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The Business Model of Private Prisons

The U.S. poky system held approximately 1.5 million people in 2018. These prisoners are there for a multitude of different crimes reach from drug possession and petty larceny to grand theft auto and murder. In order to adequately house prisoners in the future, should numerals increase, facilities must ready.

The Difference Between a Private Prison and a Public Prison

The private prison way raises a lot of questions. One that many people wonder about is how can a private company legally incarcerate people? Isn’t that the administration’s job to house and hold prisoners? The answer is yes, but the government does contract out quite a bit of their work.

A public prison is one that is quite owned by the government. This means that they have to provide the prison building, staff the guards and application, and oversee all of the prisoners and everything that happens inside the prison. Even with a public prison, some of the waitings are outsourced to private contractors such as the food service, cleaning service, and maintenance.

With a private prison, uncountable of the burdens are taken off the government and put onto a private company. Instead of all the business that goes along with operation a prison, the government simply has to supply the prisoners and oversee the prison. Now that begs the question of how a for-profit prison procures money.

How a Private Prison Makes Money

A public prison is not a profit-generating entity. The end goal is to house prisoners in an undertaking to rehab them or remove them from the streets. A private prison, on the other hand, is run by a corporation. That corporation’s end aim is to profit from anything they deal in.

In order to make money as a private prison, the corporation enters into a catch with the government. This contract should state the basis for payment to the corporation. It can be based on the size of the prison, based on a monthly or regular set amount, or in most cases, it is paid based on the number of prisoners that the prison houses.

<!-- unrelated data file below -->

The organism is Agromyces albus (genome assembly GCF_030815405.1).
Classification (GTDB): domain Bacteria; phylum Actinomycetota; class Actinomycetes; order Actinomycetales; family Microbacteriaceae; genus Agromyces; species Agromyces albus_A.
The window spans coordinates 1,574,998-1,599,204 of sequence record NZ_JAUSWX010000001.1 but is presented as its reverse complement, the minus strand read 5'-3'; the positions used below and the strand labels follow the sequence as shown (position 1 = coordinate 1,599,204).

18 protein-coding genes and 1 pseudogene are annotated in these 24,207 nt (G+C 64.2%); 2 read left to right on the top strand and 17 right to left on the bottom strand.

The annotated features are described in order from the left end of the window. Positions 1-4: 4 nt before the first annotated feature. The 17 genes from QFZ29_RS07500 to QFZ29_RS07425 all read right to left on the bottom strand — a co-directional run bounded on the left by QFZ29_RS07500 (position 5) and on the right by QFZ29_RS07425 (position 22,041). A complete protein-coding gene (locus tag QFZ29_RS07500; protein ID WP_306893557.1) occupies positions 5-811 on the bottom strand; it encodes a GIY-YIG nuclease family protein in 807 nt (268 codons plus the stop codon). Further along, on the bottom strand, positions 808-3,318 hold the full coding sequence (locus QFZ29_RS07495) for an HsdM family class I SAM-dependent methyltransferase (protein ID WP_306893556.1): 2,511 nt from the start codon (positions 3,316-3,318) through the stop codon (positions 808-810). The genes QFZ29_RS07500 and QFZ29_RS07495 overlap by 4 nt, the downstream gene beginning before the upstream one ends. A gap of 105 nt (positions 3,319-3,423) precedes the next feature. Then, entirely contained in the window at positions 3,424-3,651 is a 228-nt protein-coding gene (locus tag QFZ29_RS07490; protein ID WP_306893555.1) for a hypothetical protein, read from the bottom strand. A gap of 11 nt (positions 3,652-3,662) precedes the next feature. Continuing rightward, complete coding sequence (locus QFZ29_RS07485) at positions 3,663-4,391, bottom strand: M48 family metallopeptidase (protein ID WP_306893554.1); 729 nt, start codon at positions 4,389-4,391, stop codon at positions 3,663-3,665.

Let’s suppose that it prices $100 per day to house a prisoner (assuming full capacity, including all administration costs), and the prison building can hold 1,000 convicts. A private prison can offer their services to the government and charge $150 per day per prisoner. Generally speaking, the government want agree to these terms if the $150 is less than if the prison was publicly run. That difference is where the private pen makes its money.

As in any business, saving money wherever possible increases the bottom line. Expanding also deducts the business to bring in more money, but it needs capital to do that.

Why Would a Private Prison Need to Be Publicly Traded?

As a charge grows it can make the choice to go public. Essentially, this does a few things for the company that it can’t do as a privately held task.

With most businesses, exposure is the key to growth. The more people that know about the company, the more garage sales they can do. However, with a private prison, exposure isn’t something they really need. Instead, they have need of capital boosts for two other reasons.